2. Wishing you all the love and light this world and the next one (if that's your thing) can possibly hold. I'm sorry we never got to meet. Peace and strength to you and yours. You are formidable, and will not be forgotten. - Dayna Mondelli

  3. God bless you ... and grant us a small portion of the extraordinary grace you personify

  4. God bless you ... and grant us a small portion of the extraordinary grace you personify

  5. I love you so much. Thank you for everything.

  6. Thank you for your work, your inspiration, and your shining light in musicology! May you find peace and comfort, and feel the warmth from all of us who read your work.

  7. Ut requiescant a laboribus suis (and they shall rest from their labours).

  8. Love and strength! May the Shechina wrap wings of peace around you. Easy travels, and we'll see you on the other side. xoxo

  9. I’m so glad & impressed that you’ve been able to make your exit with grace. There’s such a thing as a “good death,” but so few of us achieve it. Thanks for everything.

  10. All my love, Linda. Wishing you love, and comfort of all kinds, during this time.

  11. Linda —

    At Opera America's annual conference Imani Mosley said the following:

    ”They asked for our vision for opera. Here is mine. Opera — to be inclusive — needs to abandon its adherence to structures of power, its desire for beauty, and open itself to the multiplicities of human experience. And program works by minority voices!!”

    Typical gobbledygook.

    The kind of speechifying that is usually spouted at "annual conferences" of all sorts.

    Imani Mosley is a very silly lady.

    1. Please refrain from personal attacks on others. It's fair to call a statement "gobbledygook," but not to refer to a person a "very silly lady," particularly given the gender aspects.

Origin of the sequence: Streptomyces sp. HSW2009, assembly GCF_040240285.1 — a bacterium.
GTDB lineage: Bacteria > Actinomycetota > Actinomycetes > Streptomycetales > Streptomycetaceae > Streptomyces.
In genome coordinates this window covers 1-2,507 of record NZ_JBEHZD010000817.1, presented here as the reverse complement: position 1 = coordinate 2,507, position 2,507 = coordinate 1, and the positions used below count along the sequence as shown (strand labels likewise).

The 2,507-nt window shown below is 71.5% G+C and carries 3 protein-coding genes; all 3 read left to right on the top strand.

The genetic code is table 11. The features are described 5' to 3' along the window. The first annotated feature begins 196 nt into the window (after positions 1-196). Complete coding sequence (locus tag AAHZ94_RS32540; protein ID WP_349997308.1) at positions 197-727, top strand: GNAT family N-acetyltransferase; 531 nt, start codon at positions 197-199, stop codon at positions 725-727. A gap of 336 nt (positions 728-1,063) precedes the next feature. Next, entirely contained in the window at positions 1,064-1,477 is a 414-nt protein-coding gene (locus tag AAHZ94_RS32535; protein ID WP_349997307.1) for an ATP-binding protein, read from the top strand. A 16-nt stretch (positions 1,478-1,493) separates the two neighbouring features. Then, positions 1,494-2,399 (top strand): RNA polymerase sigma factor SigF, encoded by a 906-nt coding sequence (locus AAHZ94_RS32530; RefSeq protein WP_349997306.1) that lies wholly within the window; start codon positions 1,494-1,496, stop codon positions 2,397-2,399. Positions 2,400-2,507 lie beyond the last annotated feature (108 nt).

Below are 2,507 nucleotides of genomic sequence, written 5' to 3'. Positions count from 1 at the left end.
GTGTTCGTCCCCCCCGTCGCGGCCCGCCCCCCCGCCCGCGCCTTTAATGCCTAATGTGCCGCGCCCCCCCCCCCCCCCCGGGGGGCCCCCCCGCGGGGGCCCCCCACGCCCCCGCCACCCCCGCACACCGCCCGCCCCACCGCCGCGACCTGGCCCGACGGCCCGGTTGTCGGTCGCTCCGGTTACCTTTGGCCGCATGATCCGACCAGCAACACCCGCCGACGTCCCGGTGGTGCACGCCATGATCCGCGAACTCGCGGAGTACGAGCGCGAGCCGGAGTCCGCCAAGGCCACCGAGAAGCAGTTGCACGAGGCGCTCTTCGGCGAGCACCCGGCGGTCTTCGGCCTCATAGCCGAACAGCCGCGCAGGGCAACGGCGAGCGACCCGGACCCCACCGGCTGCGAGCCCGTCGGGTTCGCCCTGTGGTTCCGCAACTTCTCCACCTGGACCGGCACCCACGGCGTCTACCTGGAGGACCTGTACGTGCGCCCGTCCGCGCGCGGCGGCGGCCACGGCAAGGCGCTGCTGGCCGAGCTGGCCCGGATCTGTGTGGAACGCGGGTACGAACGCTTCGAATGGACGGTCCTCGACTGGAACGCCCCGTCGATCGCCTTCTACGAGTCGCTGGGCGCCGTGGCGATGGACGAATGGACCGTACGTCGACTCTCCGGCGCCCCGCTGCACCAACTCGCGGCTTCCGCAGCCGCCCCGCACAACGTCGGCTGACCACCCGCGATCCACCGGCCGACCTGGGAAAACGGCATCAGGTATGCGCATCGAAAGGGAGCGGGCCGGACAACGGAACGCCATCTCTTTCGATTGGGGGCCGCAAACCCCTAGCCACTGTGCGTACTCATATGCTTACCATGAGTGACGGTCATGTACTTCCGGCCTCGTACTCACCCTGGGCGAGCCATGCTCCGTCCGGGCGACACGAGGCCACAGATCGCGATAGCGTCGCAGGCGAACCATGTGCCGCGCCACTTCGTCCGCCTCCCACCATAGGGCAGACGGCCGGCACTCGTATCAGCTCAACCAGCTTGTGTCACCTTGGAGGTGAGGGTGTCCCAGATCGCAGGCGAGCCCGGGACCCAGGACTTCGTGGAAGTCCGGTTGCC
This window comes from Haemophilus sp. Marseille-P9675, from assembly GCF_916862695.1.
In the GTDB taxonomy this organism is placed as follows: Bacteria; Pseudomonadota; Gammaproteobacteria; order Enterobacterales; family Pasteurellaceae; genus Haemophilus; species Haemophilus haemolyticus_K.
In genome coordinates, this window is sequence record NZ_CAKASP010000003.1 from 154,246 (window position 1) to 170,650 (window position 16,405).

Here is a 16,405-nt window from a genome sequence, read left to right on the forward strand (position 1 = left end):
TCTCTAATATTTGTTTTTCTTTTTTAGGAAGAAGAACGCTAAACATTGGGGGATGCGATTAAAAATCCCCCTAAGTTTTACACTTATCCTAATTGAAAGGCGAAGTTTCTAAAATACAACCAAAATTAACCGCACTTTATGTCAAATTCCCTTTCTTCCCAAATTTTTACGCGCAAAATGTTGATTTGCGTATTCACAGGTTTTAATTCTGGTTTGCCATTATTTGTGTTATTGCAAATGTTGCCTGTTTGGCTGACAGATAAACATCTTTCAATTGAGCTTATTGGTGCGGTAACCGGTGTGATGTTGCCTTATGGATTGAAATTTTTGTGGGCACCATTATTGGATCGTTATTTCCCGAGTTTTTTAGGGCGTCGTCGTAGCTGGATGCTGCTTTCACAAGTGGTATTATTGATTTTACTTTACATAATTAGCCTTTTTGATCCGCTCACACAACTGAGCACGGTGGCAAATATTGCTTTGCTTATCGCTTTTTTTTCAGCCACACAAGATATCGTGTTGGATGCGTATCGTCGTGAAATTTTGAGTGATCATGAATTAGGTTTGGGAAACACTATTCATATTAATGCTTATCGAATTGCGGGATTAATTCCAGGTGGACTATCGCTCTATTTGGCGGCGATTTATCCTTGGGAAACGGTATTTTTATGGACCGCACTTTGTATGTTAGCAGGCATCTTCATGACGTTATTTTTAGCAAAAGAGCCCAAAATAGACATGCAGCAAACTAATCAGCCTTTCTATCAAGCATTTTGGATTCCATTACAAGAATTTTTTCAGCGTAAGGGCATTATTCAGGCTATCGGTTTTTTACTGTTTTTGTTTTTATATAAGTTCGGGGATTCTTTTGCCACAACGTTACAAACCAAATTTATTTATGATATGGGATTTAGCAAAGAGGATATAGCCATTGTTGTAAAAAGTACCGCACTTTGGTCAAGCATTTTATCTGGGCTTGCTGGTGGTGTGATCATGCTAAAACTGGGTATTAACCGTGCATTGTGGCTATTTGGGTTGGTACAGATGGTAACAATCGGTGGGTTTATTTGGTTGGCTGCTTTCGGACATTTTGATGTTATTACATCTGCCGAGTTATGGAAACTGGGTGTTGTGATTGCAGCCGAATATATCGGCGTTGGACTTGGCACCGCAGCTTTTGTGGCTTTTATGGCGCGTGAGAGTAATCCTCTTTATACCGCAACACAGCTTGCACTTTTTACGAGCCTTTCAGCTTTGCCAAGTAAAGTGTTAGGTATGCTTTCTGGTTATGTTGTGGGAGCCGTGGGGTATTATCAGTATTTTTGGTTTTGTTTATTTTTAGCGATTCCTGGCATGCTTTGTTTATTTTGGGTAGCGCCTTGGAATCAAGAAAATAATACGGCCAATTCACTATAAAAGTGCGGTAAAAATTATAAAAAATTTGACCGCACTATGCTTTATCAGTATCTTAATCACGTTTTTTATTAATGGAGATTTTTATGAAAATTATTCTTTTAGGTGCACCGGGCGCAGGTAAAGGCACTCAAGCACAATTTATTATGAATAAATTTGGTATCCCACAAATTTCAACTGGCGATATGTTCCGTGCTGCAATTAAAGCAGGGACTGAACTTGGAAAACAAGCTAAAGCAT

2. The previous comment by Aleksei, being totally unrelated to this post, deserves to be moderated into oblivion, but I'll say this: Mosley's vision for opera sounds pretty fantastic to me.

  12. I hear the wind
    in the mountain trees
    and the voices of the leaves
    blown through air
    then let go, falling.

    Thank you very much Linda for your words in this medium. They have given light and lightheartedness in an area that sometimes sees itself with too much self-importance and seriousness. I learnt from you and your blog that one thing is certain: "Truth" (yes with a capital "T") is elusive and many times dependent of interpretation - there are many times where it is very tempting to fall into other people's interpretation and narrative than what is there simply because it is more alluring. I take from you questioning "truths" that have been held without question in the spirit of scholarship and knowledge. I thank you, and you shall be missed, but your spirit and humor stays to all of us who have read you.

  13. Linda,

    I'm not a musicologist or an academic, just a passionate fan of classical music who happened to encounter your posts here and on Twitter, but I hope you know you left a lasting impression. You helped me evolve my perspective on music to be more accepting and inclusive, less stuck in my old ways, and excited for a future of this art form that will (should) look less and less like the past. Your impact will stay with us long after you're gone.